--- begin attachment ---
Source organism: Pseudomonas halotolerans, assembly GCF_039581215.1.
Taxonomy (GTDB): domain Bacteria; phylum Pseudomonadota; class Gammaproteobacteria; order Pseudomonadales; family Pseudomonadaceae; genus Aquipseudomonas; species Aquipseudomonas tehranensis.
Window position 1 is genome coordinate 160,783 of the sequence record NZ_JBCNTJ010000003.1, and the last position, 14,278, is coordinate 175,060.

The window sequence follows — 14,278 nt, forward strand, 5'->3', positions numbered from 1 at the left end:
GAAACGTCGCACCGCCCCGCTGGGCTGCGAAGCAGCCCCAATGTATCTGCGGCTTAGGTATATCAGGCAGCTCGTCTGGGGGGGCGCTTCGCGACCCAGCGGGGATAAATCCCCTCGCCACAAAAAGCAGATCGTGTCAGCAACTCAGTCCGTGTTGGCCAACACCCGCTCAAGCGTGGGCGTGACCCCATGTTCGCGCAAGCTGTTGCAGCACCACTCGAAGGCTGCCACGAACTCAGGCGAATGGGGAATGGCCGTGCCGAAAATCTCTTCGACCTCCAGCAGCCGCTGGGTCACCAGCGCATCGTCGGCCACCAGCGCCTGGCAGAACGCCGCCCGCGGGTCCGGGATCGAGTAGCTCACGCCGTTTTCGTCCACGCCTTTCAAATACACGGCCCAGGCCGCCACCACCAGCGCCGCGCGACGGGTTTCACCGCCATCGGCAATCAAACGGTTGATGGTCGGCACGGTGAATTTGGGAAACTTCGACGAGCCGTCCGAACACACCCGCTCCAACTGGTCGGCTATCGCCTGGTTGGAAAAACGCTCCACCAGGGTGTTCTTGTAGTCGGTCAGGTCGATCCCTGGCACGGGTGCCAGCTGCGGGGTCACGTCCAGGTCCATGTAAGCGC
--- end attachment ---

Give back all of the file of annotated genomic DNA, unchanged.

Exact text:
Source organism: Pseudomonas halotolerans, assembly GCF_039581215.1.
Taxonomy (GTDB): domain Bacteria; phylum Pseudomonadota; class Gammaproteobacteria; order Pseudomonadales; family Pseudomonadaceae; genus Aquipseudomonas; species Aquipseudomonas tehranensis.
Window position 1 is genome coordinate 160,783 of the sequence record NZ_JBCNTJ010000003.1, and the last position, 14,278, is coordinate 175,060.

The window sequence follows — 14,278 nt, forward strand, 5'->3', positions numbered from 1 at the left end:
GAAACGTCGCACCGCCCCGCTGGGCTGCGAAGCAGCCCCAATGTATCTGCGGCTTAGGTATATCAGGCAGCTCGTCTGGGGGGGCGCTTCGCGACCCAGCGGGGATAAATCCCCTCGCCACAAAAAGCAGATCGTGTCAGCAACTCAGTCCGTGTTGGCCAACACCCGCTCAAGCGTGGGCGTGACCCCATGTTCGCGCAAGCTGTTGCAGCACCACTCGAAGGCTGCCACGAACTCAGGCGAATGGGGAATGGCCGTGCCGAAAATCTCTTCGACCTCCAGCAGCCGCTGGGTCACCAGCGCATCGTCGGCCACCAGCGCCTGGCAGAACGCCGCCCGCGGGTCCGGGATCGAGTAGCTCACGCCGTTTTCGTCCACGCCTTTCAAATACACGGCCCAGGCCGCCACCACCAGCGCCGCGCGACGGGTTTCACCGCCATCGGCAATCAAACGGTTGATGGTCGGCACGGTGAATTTGGGAAACTTCGACGAGCCGTCCGAACACACCCGCTCCAACTGGTCGGCTATCGCCTGGTTGGAAAAACGCTCCACCAGGGTGTTCTTGTAGTCGGTCAGGTCGATCCCTGGCACGGGTGCCAGCTGCGGGGTCACGTCCAGGTCCATGTAAGCGC